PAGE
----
A Song of Ice and Fire


It’s certainly dry. In fact, the Aegon sections were disappointing to me, and pass so quickly that it’s as if GRRM is bored by it. His Jaehaerys chapters are probably the best in teh book, and that’s his favorite Targ king so the creative juices flowed a good bit for that portion of the book.


I remember attending one of GRRM’s events and he said something along the lines of “Ive forgotten more about Westeros than I remember.”

He wasn’t kidding that there are at least 3-4 novels worth of stuff lurking in this material. I’m sure in the future someone will adapt/expand on some of these stories.

The Jaeheyrs stuff is great. So much intrigue and tragedy, even during the reign of the most peaceful and prosperous Targaryen monarch. And his weakness was indulging his daughters too much. What nightmares they became.

Still, those early Targaryen reigns were something to behold.


I got a notification from my Library yesterday that my turn had come for Fire and Blood, so I dropped whatever I was reading and started my 2 weeks of reading this book. It certainly is more interesting than I thought it would be, right off the bat.


Gosh, I’m really loving this book. (Fire and Blood). There’s so many interesting stories here. Honestly, I was expecting more of the kind of stuff you hear about in Dan Carlin’s Hardcore History podcasts, you know, stuff like “none of the original sources reveal anything about this period, so we don’t really know what happened except through Herodotus’ plays”, etc.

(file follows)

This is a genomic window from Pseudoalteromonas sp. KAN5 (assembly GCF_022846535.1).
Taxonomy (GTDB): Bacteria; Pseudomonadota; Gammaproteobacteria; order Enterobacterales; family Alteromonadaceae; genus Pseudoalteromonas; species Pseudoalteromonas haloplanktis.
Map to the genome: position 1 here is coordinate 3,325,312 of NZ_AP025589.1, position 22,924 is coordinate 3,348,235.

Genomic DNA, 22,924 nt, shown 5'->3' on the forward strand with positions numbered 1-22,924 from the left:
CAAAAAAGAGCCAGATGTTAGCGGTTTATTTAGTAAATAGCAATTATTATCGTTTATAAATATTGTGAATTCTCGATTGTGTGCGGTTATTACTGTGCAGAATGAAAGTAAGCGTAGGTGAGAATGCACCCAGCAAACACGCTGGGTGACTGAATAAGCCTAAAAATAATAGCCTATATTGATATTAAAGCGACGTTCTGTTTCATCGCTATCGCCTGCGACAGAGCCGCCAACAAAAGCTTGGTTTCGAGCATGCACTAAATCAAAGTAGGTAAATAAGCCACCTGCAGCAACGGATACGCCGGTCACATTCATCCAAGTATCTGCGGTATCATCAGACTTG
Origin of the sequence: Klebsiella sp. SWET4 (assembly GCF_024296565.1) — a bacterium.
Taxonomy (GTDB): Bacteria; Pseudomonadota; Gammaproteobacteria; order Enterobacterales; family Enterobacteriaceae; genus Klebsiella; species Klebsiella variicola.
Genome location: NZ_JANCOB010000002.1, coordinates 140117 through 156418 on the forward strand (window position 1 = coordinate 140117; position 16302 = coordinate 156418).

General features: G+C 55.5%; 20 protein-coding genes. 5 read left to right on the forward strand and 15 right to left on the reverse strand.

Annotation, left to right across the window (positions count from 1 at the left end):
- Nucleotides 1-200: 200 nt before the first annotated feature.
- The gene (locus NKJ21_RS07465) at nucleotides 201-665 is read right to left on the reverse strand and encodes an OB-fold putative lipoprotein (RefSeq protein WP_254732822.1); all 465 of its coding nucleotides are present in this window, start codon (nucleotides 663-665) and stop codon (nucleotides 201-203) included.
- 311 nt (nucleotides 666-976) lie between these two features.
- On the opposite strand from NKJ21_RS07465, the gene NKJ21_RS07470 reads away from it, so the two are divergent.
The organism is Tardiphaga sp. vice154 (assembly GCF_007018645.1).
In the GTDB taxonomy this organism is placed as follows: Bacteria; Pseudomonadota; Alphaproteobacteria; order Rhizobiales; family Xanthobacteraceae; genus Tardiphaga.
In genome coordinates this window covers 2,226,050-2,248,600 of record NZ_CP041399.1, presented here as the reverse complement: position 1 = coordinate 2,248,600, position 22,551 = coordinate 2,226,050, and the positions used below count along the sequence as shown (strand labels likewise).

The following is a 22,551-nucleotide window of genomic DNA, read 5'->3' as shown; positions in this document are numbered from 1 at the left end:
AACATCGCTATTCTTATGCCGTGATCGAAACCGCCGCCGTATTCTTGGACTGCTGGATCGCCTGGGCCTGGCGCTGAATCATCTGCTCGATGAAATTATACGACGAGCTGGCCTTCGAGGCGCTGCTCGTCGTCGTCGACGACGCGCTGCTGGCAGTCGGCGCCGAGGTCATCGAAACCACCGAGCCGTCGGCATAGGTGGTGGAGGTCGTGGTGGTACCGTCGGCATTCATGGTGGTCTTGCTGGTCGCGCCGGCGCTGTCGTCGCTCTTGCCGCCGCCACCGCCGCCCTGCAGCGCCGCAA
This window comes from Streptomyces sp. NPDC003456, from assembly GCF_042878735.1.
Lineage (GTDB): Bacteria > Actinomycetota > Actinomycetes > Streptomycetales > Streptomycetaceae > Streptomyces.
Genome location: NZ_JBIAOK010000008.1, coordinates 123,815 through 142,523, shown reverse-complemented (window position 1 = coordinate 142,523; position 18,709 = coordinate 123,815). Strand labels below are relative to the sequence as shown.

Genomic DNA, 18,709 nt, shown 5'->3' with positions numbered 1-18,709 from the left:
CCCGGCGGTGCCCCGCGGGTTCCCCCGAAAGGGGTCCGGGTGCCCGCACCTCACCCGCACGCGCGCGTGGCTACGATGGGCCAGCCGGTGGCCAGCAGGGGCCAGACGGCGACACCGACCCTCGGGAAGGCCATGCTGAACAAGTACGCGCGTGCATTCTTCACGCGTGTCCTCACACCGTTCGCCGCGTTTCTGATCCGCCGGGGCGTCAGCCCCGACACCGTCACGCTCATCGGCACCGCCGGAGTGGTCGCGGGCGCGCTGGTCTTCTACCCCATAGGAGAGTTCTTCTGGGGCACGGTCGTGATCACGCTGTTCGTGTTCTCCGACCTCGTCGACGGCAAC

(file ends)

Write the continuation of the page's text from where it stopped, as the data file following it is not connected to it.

But apparently the historian putting together Tangaryan history had plenty of good sources, since so far we pretty much know everything that happened in most situations.


The Jahaerys section was my favorite part.


Not sure whether I should listen to the audiobook or read the text. Given the number of names I will need to remember maybe the latter would be best.


Someone mentioned in the Game of Thrones TV episode section that the Night King is not a character in the books. Which leads to the inevitable question: Was he going to be introduced in the books by GRRM or not? And if he wasn’t, then how are the undead going to be defeated with a Night King kill that eliminates all undead everywhere? Without a Night King, even if they won the battle at Winterfell, the dead will always be a problem.

Of course, if there was to be no Night King, then I doubt the undead could have procured a dragon and broken through the wall. So that would make them easier to contain.

Edit: Oh fine. I’ll spoiler the section for book readers who refuse to watch the TV show.


Pretty sure he was introduced in the show when they were post-books, which would strongly suggest Night King is coming in the books eventually.

And I’m blurring his name, because folks that come to this thread may not watch the show and/or not want to know about what’s (probably) coming in the books.


I think after the show is over, I will re-read the books and rejoin people bitching that Martin isn’t writing fast enough.